News

- Announcement

Unsanctioned discoveries (small pools) highlight significant remaining potential in UKCS

More than three billion barrels of oil equivalent (boe) remain in approximately 350 unsanctioned discoveries across the UK Continental Shelf (UKCS), according to information released by the Oil and Gas Authority (OGA).

Of the three billion, the majority are ‘small pools’, defined as less than 50 million boe technically recoverable, and are located within potential tieback and/or extended reach drilling distance to existing infrastructure. However, a number of these small pools lie further away from existing infrastructure and therefore could require stand-alone type solutions to recover hydrocarbons.

This analysis, completed by detailed maps of the discoveries, was developed by the OGA as part of the Technology Leadership Board’s (TLB) Small Pools Work Group, supported by The National Subsea Research Initiative (NSRI), Centrica, EnQuest and The Industry Technology Facilitator (ITF).

Carlo Procaccini, OGA Head of Technology, said: “We recognise the challenges operators are facing to develop these marginal oil and gas accumulations. Small pools represent a very significant opportunity to maximise economic recovery (MER) from the UKCS.

“Technology has an important role to play to reduce the cost of development wells, design optimised subsea infrastructure to existing host facilities and develop efficient standalone concepts.

“We are committed to working together with the industry, the TLB and the new Oil and Gas Technology Centre (OGTC) which has dedicated one of their Solution Centres to unlock the small pools potential.”

The publication of the Information Pack by the OGA follows a series of small pool themed ‘hackathons’, facilitated by the NSRI, which took place last year with around 100 companies participating. From these, more than 100 outputs (ideas, technologies and efficiency measures), were generated that could assist with unlocking the small pools.

Among technologies short-listed for further screening were those that could reduce subsea tieback costs, including mechanical hot taps, mechanically connected pipelines and spooled pipeline products, as well as novel concepts for efficient standalone solutions such as subsea storage, unmanned production buoys and small, versatile floating facilities. In parallel, Oil & Gas UK’s Efficiency Task Force looked at near-term efficiencies in subsea installations, achievable through simplified design and standardised equipment.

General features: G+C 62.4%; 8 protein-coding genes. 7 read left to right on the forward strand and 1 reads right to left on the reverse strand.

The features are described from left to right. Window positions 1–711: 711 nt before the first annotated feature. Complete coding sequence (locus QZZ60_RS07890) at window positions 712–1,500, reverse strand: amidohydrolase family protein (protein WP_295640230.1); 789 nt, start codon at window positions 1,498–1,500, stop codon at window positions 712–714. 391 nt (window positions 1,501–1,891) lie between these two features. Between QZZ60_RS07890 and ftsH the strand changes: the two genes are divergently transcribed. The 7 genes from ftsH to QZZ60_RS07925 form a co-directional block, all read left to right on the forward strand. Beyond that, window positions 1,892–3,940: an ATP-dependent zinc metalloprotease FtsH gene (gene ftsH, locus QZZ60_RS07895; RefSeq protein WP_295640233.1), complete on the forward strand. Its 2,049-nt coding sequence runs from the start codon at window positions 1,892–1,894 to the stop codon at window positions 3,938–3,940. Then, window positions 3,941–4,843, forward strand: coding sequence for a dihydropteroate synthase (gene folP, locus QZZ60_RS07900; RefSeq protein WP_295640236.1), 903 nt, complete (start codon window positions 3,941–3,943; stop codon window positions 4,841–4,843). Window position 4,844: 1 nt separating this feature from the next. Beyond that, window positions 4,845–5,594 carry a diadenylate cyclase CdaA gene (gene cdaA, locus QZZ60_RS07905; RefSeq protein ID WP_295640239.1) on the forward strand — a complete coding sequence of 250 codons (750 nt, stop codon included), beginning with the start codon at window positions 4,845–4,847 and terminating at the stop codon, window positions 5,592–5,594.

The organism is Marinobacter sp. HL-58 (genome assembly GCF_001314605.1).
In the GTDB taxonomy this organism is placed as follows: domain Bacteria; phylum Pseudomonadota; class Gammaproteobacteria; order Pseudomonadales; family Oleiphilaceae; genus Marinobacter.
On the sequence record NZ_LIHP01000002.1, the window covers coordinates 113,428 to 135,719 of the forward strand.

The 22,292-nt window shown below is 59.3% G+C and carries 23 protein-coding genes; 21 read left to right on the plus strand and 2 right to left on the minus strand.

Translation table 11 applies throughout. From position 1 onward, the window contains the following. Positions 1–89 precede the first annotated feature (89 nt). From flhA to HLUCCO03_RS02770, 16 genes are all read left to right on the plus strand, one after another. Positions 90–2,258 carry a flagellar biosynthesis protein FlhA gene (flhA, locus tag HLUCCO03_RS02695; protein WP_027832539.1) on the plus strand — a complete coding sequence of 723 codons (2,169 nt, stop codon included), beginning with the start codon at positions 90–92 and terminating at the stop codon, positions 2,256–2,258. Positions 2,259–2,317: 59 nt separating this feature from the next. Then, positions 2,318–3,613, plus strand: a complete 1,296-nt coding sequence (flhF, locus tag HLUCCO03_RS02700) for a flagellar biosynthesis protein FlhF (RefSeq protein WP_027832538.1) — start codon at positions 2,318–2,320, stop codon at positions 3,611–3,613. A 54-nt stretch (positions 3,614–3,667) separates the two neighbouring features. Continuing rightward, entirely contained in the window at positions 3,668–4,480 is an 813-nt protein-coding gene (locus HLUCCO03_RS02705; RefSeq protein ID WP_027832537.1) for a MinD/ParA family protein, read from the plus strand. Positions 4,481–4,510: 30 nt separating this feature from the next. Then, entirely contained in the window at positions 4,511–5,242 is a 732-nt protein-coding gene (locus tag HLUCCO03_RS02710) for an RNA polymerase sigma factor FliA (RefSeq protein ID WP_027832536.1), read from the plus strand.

Dr Gordon Drummond, project director of NSRI, said: “Small pools have a national importance in terms of achieving MER and they must be considered as an industry asset if they are to be capitalised upon.

“Following an extensive mapping exercise, we now know exactly where these small pools are located and what is required to unlock their potential. If the subsea industry can rise to the challenge of economically tapping into these pools, the North Sea could have a whole new lease of life.

“Technology is only part of the solution, the industry must be much more receptive to innovation – there must be a willingness to work more collaboratively on multi-field applications and on access to infrastructure.”

ENDS

For more information please contact:

Leona Minellas
Press and Media Advisor
Oil & Gas Authority
Tel: +44 (0) 300 020 1072

Email: leona.minellas@ogauthority.co.uk

Notes to editors:

  • The UKCS Unsanctioned Discoveries Information Pack is available here
  • The UKCS Unsanctioned Discoveries Information Pack provides:
    • Technically recoverable volumes by region, ownership distribution and proximity to infrastructure in a series of bar charts and scatter diagrams
    • Detailed area maps showing each unsanctioned discovery, well number, location, and hydrocarbon type (oil, gas, and condensate)
    • P50 recoverable volumes (value ranges) are also shown on each map, but for the unlicensed discoveries only.
  • A small pools interactive map will complete the first phase information release and will be added to the OGA website in due course
  • Further work is underway to progress the small pools theme in conjunction with the OGTC and the TLB. The OGA will be conducting a more detailed assessment of the small pool opportunities and further information is planned for industry release
  • The data used in this study is from the OGA’s Potential Additional Resources (PARS) 2015 database, which contains discoveries for which there are no current plans for development
  • The OGA’s current best estimate of remaining recoverable hydrocarbon resources from the UKCS is in the range 10 to 20 billion barrels of oil equivalent (boe) as referenced in the Summary of UK Estimated Remaining Recoverable Hydrocarbon Resources 2015 Summary Table Giving Ranges of UK Reserves
  • Licensing data is from Petroleum E-business Assignments and Relinquishment System (PEARS). Details of this database can be found on the OGA website
  • Maps outlining the unsanctioned discoveries, including small pools, in the Central North Sea, Northern North Sea, Southern North Sea and Moray Firth Basin can be found here
  • The Technology Leadership Board (TLB) works with the industry, government and other stakeholders to define priorities to adopt, adapt and/or develop oil and gas technologies, securing investments, to deliver MER UK and strengthen UK oil and gas industry competitiveness
  • The TLB is co-chaired by Carlo Procaccini, OGA Head of Technology and Paul White, Director Subsea Technology at GE Oil and Gas